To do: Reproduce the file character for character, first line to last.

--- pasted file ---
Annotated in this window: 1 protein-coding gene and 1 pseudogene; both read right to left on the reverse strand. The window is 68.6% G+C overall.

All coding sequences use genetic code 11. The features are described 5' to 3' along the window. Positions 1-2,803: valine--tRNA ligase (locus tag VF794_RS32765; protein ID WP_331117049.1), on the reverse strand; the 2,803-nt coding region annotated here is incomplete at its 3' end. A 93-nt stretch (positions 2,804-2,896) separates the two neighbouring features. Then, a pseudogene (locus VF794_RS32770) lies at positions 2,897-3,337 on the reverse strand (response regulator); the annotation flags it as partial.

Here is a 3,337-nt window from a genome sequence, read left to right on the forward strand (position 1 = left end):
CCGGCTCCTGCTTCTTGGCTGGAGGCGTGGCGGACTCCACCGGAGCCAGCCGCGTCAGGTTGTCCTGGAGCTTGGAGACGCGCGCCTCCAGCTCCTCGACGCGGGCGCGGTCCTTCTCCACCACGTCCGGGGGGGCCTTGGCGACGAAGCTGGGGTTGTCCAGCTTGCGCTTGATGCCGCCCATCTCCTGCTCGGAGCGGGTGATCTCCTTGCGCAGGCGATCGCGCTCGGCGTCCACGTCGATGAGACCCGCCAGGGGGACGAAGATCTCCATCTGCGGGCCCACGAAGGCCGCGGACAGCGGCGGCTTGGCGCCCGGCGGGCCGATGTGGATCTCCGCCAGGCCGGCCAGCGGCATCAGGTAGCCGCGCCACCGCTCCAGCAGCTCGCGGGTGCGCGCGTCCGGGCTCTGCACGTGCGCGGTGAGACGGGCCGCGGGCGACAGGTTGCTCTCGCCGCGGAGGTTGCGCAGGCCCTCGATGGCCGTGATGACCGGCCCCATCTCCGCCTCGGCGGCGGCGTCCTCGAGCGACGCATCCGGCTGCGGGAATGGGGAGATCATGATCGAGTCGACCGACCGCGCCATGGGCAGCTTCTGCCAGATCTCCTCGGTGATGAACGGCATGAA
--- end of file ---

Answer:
Annotated in this window: 1 protein-coding gene and 1 pseudogene; both read right to left on the reverse strand. The window is 68.6% G+C overall.

All coding sequences use genetic code 11. The features are described 5' to 3' along the window. Positions 1-2,803: valine--tRNA ligase (locus tag VF794_RS32765; protein ID WP_331117049.1), on the reverse strand; the 2,803-nt coding region annotated here is incomplete at its 3' end. A 93-nt stretch (positions 2,804-2,896) separates the two neighbouring features. Then, a pseudogene (locus VF794_RS32770) lies at positions 2,897-3,337 on the reverse strand (response regulator); the annotation flags it as partial.

Here is a 3,337-nt window from a genome sequence, read left to right on the forward strand (position 1 = left end):
CCGGCTCCTGCTTCTTGGCTGGAGGCGTGGCGGACTCCACCGGAGCCAGCCGCGTCAGGTTGTCCTGGAGCTTGGAGACGCGCGCCTCCAGCTCCTCGACGCGGGCGCGGTCCTTCTCCACCACGTCCGGGGGGGCCTTGGCGACGAAGCTGGGGTTGTCCAGCTTGCGCTTGATGCCGCCCATCTCCTGCTCGGAGCGGGTGATCTCCTTGCGCAGGCGATCGCGCTCGGCGTCCACGTCGATGAGACCCGCCAGGGGGACGAAGATCTCCATCTGCGGGCCCACGAAGGCCGCGGACAGCGGCGGCTTGGCGCCCGGCGGGCCGATGTGGATCTCCGCCAGGCCGGCCAGCGGCATCAGGTAGCCGCGCCACCGCTCCAGCAGCTCGCGGGTGCGCGCGTCCGGGCTCTGCACGTGCGCGGTGAGACGGGCCGCGGGCGACAGGTTGCTCTCGCCGCGGAGGTTGCGCAGGCCCTCGATGGCCGTGATGACCGGCCCCATCTCCGCCTCGGCGGCGGCGTCCTCGAGCGACGCATCCGGCTGCGGGAATGGGGAGATCATGATCGAGTCGACCGACCGCGCCATGGGCAGCTTCTGCCAGATCTCCTCGGTGATGAACGGCATGAA